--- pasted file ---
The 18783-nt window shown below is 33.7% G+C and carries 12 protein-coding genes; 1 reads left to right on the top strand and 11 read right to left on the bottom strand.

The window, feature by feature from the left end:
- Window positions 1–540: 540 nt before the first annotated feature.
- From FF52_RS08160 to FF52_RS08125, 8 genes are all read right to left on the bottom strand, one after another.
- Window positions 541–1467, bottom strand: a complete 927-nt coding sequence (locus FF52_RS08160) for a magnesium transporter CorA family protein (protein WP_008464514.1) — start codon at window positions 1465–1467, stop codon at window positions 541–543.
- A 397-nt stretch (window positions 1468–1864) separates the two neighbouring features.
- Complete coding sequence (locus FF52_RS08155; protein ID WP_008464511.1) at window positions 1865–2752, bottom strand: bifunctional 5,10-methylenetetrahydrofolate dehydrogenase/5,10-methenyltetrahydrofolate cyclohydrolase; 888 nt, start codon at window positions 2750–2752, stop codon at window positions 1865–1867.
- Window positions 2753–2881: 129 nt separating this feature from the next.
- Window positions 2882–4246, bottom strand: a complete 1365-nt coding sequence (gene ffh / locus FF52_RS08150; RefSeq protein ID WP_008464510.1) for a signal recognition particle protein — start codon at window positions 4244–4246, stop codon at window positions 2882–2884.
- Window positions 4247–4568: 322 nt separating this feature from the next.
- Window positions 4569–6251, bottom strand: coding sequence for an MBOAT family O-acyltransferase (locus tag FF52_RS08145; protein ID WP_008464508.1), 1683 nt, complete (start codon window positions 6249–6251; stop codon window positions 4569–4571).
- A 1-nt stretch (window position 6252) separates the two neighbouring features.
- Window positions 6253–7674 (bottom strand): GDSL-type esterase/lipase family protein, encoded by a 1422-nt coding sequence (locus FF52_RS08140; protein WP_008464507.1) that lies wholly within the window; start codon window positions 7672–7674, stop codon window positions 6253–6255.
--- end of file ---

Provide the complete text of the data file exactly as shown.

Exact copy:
The 18783-nt window shown below is 33.7% G+C and carries 12 protein-coding genes; 1 reads left to right on the top strand and 11 read right to left on the bottom strand.

The window, feature by feature from the left end:
- Window positions 1–540: 540 nt before the first annotated feature.
- From FF52_RS08160 to FF52_RS08125, 8 genes are all read right to left on the bottom strand, one after another.
- Window positions 541–1467, bottom strand: a complete 927-nt coding sequence (locus FF52_RS08160) for a magnesium transporter CorA family protein (protein WP_008464514.1) — start codon at window positions 1465–1467, stop codon at window positions 541–543.
- A 397-nt stretch (window positions 1468–1864) separates the two neighbouring features.
- Complete coding sequence (locus FF52_RS08155; protein ID WP_008464511.1) at window positions 1865–2752, bottom strand: bifunctional 5,10-methylenetetrahydrofolate dehydrogenase/5,10-methenyltetrahydrofolate cyclohydrolase; 888 nt, start codon at window positions 2750–2752, stop codon at window positions 1865–1867.
- Window positions 2753–2881: 129 nt separating this feature from the next.
- Window positions 2882–4246, bottom strand: a complete 1365-nt coding sequence (gene ffh / locus FF52_RS08150; RefSeq protein ID WP_008464510.1) for a signal recognition particle protein — start codon at window positions 4244–4246, stop codon at window positions 2882–2884.
- Window positions 4247–4568: 322 nt separating this feature from the next.
- Window positions 4569–6251, bottom strand: coding sequence for an MBOAT family O-acyltransferase (locus tag FF52_RS08145; protein ID WP_008464508.1), 1683 nt, complete (start codon window positions 6249–6251; stop codon window positions 4569–4571).
- A 1-nt stretch (window position 6252) separates the two neighbouring features.
- Window positions 6253–7674 (bottom strand): GDSL-type esterase/lipase family protein, encoded by a 1422-nt coding sequence (locus FF52_RS08140; protein WP_008464507.1) that lies wholly within the window; start codon window positions 7672–7674, stop codon window positions 6253–6255.